As the world grapples with the aftermath of a global pandemic and the ever-expanding influence of AI, Seema Ahuja, the driving force behind Biocon Group's corporate brand and communications, provides insights on the challenges faced by media and PR in their symbiotic relationship.
In a candid conversation, Seema Ahuja shares her expertise on navigating the shifting dynamics of media-PR interactions in an era marked by both pandemic recovery and the pervasive impact of artificial intelligence.
PRmoment India: Post-pandemic and AI what are the main challenges in the media PR relationship?
Seema Ahuja: The pandemic introduced us to the virtual world, which I see as a blessing in disguise. However, it also has a fallout, which many companies are experiencing now, there is a section of employees who would not like to come back to the office and would like to continue with remote working.
This, I believe is a key challenge, and this holds good for media journalists too. This is why continuing with the traditional 'one-to-one' relationship-building meetings has become next to impossible now.
The relationship is more transactional, journos would send queries, which you need to address or if you want an interview to be set, you reach out. Not much beyond that, unless you already have a personal relationship with some of the journalists. In that case, that's more of personal bonding.
As regards, AI I think, we need to learn how to use AI effectively. We don't need to get insecure about it, but treat it as another tool to enhance our efficiency.
PRmoment India: How would you fix the current media PR interaction? In the UK marketplace app platforms have come up for PR and journos to connect beyond the usual email, message format. Would that work in India?
Seema Ahuja: I think we need to look at building communities of journos and PR folks. For far too long we have stayed as separate groups. You know we have individual communities or groups on WhatsApp, for PR firms, corporate communications professionals, and the media. But we don't have a combined group! I think if anyone succeeds in building such a platform where all three converge, it will take care of many of the issues that exist today. We are a part of the ecosystem, we know it's a symbiotic relationship, yet we don't live it.
'That's also because some of the professionals think that their equation with journalists is great, so if someone else is suffering it's their problem. As long as my work is smooth I am fine.'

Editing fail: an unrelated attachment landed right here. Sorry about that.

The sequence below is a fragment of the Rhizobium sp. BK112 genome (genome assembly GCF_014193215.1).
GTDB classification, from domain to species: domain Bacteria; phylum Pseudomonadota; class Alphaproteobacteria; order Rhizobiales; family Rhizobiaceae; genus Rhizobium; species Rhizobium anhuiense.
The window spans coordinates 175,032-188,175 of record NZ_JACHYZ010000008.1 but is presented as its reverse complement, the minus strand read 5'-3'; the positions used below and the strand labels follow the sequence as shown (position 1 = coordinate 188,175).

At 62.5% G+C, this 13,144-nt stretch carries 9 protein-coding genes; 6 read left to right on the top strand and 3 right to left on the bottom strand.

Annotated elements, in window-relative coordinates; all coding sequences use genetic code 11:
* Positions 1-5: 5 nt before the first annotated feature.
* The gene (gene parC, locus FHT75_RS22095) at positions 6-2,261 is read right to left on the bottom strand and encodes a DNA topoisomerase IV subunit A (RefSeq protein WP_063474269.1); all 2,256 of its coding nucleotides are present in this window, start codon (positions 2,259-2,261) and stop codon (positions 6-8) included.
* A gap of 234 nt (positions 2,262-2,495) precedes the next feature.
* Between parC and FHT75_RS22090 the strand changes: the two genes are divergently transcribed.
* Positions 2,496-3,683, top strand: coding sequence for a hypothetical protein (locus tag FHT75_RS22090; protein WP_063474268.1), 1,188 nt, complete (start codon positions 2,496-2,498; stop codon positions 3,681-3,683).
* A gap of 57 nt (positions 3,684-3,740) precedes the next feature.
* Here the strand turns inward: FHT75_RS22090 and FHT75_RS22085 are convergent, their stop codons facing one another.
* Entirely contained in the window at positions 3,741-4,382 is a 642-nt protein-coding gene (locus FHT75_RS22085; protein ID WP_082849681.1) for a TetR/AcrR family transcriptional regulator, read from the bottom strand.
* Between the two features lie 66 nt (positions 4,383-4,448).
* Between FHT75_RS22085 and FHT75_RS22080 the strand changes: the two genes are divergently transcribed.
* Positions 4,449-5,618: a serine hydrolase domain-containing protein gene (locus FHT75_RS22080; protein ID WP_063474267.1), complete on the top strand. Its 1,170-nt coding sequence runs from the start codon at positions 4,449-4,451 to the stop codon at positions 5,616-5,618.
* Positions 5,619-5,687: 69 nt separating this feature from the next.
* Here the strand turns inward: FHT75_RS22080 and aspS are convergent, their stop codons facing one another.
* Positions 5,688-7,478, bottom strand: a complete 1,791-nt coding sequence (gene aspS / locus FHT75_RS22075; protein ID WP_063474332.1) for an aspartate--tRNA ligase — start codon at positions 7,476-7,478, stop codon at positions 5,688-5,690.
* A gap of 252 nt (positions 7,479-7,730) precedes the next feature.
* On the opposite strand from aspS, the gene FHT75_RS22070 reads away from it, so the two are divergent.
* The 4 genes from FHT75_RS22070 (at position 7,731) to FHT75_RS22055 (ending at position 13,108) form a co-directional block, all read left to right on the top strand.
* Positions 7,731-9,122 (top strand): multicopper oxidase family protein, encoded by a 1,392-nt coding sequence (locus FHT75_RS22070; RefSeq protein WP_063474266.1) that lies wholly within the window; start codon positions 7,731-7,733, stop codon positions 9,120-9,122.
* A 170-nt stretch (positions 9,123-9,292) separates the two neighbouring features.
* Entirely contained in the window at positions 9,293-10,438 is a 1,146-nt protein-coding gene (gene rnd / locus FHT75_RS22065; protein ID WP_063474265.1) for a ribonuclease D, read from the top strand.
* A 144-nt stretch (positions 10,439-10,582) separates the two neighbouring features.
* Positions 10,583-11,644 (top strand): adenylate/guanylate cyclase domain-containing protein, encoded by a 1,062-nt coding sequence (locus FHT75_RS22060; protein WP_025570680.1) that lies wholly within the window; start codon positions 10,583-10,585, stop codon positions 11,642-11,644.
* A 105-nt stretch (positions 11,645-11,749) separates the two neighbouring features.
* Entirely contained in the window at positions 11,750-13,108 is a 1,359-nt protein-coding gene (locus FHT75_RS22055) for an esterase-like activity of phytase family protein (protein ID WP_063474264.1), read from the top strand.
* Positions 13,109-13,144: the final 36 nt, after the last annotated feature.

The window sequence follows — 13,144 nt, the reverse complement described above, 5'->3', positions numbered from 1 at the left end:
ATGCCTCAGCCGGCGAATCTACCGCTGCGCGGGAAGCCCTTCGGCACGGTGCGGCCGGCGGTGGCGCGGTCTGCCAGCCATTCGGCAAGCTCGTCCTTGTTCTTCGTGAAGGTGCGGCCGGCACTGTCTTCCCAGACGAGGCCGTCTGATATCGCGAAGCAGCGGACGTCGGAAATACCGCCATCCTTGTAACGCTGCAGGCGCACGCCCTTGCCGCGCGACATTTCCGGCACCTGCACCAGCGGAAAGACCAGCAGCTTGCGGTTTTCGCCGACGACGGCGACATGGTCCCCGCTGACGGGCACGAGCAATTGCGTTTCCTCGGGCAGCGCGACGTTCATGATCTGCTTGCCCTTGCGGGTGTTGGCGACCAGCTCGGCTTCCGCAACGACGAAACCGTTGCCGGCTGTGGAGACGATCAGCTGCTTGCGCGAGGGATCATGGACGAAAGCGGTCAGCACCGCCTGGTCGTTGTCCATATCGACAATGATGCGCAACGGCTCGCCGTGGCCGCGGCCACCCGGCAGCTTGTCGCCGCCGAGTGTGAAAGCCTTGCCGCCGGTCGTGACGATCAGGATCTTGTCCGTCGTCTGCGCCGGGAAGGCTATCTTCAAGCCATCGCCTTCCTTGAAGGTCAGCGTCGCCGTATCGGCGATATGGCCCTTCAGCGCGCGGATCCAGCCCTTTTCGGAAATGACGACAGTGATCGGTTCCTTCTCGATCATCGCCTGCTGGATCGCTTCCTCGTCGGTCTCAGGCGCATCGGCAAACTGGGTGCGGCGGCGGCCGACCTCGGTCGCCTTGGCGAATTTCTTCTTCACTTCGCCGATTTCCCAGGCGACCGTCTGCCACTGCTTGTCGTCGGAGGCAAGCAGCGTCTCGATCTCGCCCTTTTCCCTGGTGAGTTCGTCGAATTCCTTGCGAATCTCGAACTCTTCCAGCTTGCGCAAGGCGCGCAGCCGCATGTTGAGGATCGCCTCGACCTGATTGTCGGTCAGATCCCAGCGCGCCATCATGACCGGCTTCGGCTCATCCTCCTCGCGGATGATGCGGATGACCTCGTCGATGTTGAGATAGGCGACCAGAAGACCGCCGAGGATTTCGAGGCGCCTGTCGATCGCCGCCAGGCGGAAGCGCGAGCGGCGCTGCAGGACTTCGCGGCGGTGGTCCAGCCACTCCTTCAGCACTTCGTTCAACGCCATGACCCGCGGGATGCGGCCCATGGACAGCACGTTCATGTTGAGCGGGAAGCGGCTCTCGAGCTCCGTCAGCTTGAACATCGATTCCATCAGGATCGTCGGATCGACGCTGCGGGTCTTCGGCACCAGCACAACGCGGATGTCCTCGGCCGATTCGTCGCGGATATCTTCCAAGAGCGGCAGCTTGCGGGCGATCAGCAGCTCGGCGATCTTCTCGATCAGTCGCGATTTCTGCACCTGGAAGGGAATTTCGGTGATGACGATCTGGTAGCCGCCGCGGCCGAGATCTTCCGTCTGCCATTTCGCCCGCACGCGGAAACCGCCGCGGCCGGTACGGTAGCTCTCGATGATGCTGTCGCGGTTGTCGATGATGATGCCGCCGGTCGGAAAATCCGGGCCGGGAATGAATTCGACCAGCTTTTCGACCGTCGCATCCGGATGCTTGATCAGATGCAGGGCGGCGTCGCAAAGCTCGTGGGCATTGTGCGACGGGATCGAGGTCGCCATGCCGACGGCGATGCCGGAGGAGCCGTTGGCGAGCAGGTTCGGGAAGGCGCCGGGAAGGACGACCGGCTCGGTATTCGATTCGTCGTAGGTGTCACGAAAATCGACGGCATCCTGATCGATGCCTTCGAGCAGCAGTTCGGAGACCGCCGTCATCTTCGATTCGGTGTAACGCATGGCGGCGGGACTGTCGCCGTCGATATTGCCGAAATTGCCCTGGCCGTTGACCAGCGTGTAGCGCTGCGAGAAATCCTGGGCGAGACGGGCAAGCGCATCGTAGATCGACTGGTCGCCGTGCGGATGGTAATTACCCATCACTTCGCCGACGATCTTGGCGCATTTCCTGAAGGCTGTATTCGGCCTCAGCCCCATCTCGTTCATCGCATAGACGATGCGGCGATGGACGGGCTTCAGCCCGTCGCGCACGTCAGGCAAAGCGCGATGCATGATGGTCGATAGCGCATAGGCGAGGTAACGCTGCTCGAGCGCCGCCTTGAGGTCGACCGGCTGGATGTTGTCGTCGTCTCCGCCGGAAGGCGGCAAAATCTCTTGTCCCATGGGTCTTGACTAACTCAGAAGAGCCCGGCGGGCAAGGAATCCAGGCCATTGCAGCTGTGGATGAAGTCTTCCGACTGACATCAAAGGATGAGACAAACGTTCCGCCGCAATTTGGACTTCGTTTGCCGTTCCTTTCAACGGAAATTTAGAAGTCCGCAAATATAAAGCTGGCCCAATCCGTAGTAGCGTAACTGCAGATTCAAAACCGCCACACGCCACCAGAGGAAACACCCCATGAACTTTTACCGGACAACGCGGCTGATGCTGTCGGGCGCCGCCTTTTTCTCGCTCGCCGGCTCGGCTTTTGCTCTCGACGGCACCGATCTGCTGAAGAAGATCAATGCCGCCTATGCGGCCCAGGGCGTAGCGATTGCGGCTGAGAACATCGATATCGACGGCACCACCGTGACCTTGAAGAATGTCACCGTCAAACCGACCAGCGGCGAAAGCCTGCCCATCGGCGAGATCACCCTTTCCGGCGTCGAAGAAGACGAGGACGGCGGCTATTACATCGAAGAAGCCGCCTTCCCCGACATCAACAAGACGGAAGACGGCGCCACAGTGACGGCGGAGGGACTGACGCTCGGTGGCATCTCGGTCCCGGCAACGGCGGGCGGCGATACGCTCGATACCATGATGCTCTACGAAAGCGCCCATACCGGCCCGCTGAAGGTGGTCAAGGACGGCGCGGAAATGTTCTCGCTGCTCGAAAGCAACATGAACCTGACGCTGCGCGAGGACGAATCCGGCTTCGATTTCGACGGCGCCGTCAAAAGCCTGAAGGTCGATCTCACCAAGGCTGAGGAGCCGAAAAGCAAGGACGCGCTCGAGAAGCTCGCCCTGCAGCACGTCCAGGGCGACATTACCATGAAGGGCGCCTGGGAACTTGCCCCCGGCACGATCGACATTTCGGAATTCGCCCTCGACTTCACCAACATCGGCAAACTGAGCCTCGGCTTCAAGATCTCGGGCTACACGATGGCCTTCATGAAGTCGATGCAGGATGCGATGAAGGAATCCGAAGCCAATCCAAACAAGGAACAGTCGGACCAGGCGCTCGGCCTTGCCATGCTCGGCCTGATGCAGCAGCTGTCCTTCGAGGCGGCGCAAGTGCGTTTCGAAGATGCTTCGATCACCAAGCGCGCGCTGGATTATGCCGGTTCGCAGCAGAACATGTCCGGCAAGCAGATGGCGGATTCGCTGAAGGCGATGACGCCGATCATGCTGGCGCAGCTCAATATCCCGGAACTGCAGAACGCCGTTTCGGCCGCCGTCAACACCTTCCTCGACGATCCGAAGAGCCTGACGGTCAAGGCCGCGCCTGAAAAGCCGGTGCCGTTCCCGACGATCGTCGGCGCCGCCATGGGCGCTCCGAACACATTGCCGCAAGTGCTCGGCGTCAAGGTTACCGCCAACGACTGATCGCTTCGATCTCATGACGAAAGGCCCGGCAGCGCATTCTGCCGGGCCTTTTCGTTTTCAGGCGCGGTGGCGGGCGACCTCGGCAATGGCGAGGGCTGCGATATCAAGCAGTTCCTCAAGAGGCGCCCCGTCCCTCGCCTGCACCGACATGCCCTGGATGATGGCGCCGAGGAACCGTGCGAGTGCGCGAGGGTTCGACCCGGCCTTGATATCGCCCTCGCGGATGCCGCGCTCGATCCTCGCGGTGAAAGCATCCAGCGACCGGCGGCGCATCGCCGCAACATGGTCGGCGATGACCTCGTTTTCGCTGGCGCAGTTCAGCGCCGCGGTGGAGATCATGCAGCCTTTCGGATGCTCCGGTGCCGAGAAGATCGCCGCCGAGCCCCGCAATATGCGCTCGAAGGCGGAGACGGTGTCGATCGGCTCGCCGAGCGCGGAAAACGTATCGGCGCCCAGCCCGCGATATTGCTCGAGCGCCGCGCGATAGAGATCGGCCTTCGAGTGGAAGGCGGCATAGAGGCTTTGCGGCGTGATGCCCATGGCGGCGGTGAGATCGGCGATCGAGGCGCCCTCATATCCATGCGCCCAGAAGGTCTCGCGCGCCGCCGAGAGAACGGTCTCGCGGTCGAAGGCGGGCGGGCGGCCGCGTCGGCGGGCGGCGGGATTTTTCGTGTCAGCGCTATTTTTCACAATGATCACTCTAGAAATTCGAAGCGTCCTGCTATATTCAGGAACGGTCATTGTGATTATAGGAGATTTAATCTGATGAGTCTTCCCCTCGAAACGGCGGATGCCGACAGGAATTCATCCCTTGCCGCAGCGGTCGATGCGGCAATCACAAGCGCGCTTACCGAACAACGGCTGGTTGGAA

This mindset also needs to change, where PR & comms professionals need to show greater responsibility and accountability for their community.
We need to fix this together. We already have a great platform run by OneSource where communications & PR folks are present, we need to get the third group of journos on it.
This would probably help in better understanding between the cohorts.
PRmoment India: The revised Google algorithm gives priority to editorial SEO results. Has that increased the pressure on journos as now SEO firms are also contacting them?
Seema Ahuja: I am not sure what exactly you mean by SEO firms contacting journos. But yes, journos in active reporting are under pressure, as now they have to report for the web as well as Print, in the case of mainstream media.
While doing so, yes, they have to follow SEO guidelines. This increase in the volume of work is one of the reasons, why many of them are quitting journalism and looking at other options, corp communication or PR firms being one of them.
Some of them however are unable to sustain their new jobs with PR firms or corporate communications since they discover these jobs are vast and complex and not as easy as they thought it to be.
Historically, the perception with media has been that PR or corporate communication jobs are all about taking media calls. Hence, journos can call us anytime, any day and it's our job to respond ASAP. But when they switch sides they realize it's not as easy as they thought it to be.
They realize that these roles require diverse skills and writing is just one of them and media engagement is just one of the verticals under communications, which probably is 10-15% of what they do. Plus they also realize how PR & Comms attention has shifted to owned media, how content development teams have come up and how writing is only one part of the content!
I only hope that this better understanding of the dynamics of our profession by media will eventually get them to respect our fraternity and improve our relationship. While PR and communications professionals have always believed in the symbiotic relationship and the need for mutual respect, the balance in the respect equation is yet to be achieved.
It is this lack of mutual respect for our profession and empathy towards newbie professionals, alongside a lack of understanding of the young millennials' behaviour, who don't believe in hierarchy, which has manifested in the editorial that we saw recently 'All in Jest' on PR.